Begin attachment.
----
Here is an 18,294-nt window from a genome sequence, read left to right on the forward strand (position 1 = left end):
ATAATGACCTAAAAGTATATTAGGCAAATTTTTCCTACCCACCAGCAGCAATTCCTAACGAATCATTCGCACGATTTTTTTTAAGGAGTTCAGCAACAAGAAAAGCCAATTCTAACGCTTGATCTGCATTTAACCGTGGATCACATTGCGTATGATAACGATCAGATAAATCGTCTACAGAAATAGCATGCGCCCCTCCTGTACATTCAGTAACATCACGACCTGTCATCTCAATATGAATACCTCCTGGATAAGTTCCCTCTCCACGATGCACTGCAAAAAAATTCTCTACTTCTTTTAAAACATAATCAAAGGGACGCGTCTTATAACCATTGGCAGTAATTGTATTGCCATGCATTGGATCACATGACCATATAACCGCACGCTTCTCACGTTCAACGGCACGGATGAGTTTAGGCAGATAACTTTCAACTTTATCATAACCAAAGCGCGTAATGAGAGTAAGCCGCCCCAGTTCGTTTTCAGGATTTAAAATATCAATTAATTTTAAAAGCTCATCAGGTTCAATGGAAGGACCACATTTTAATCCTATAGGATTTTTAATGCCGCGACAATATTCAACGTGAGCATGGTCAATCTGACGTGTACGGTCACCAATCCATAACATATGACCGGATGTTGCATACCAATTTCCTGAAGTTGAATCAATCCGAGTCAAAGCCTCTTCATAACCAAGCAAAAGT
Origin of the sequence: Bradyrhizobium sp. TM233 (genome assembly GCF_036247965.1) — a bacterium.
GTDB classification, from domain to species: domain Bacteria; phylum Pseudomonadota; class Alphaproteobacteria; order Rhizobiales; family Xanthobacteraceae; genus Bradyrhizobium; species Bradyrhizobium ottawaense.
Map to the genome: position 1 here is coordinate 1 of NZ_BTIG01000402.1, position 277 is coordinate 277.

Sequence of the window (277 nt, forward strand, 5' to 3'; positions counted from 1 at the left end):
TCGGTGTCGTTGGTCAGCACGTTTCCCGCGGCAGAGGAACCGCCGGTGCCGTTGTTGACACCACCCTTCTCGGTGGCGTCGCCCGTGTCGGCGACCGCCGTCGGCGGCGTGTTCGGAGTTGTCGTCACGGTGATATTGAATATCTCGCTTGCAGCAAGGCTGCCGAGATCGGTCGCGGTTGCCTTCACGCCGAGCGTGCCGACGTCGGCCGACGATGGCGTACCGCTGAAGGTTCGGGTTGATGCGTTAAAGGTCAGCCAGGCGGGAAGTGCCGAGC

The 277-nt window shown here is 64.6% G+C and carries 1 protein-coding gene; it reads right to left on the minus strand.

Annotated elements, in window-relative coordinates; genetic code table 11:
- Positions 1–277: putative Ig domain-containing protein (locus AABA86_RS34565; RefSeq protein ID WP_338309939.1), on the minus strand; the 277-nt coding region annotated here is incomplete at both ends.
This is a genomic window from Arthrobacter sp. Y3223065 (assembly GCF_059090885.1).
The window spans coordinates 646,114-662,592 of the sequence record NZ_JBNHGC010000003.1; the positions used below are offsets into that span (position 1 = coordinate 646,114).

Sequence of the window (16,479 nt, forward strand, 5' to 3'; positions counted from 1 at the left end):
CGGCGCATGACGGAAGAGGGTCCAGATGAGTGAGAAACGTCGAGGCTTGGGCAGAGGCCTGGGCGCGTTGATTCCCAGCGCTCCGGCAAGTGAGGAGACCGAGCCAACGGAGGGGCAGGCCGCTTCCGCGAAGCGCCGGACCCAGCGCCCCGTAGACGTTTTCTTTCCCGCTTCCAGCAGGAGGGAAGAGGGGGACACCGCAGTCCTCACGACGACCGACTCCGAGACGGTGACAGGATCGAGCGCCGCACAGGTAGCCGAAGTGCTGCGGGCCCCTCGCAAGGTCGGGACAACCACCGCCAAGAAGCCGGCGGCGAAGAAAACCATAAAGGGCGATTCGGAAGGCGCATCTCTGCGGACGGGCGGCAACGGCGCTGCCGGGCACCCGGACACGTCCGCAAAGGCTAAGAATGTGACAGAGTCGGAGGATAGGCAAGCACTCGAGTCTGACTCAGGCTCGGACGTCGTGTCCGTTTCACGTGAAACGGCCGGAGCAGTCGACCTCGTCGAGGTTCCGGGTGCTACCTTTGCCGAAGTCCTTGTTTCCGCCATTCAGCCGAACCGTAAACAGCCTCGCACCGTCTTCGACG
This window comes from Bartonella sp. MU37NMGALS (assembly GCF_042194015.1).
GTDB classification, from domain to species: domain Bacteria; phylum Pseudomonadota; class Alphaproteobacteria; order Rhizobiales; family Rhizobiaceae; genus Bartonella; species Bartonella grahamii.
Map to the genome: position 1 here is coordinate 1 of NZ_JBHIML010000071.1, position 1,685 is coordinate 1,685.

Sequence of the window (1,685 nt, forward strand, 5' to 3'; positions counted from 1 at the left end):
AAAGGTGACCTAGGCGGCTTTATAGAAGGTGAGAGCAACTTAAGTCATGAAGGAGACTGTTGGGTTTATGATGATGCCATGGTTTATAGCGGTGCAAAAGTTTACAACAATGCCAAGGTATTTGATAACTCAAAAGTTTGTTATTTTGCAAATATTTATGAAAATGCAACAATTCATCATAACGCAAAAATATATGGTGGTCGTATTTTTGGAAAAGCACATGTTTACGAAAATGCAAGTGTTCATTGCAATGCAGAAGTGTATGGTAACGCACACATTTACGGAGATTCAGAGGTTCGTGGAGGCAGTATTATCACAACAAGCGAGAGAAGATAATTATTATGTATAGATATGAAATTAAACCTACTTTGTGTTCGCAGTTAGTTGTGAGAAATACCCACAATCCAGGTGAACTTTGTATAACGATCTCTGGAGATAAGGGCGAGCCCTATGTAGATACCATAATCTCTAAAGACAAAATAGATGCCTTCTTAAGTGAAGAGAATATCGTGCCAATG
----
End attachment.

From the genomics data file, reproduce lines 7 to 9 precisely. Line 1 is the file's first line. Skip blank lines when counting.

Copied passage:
TCGGTGTCGTTGGTCAGCACGTTTCCCGCGGCAGAGGAACCGCCGGTGCCGTTGTTGACACCACCCTTCTCGGTGGCGTCGCCCGTGTCGGCGACCGCCGTCGGCGGCGTGTTCGGAGTTGTCGTCACGGTGATATTGAATATCTCGCTTGCAGCAAGGCTGCCGAGATCGGTCGCGGTTGCCTTCACGCCGAGCGTGCCGACGTCGGCCGACGATGGCGTACCGCTGAAGGTTCGGGTTGATGCGTTAAAGGTCAGCCAGGCGGGAAGTGCCGAGC

The 277-nt window shown here is 64.6% G+C and carries 1 protein-coding gene; it reads right to left on the minus strand.

Annotated elements, in window-relative coordinates; genetic code table 11: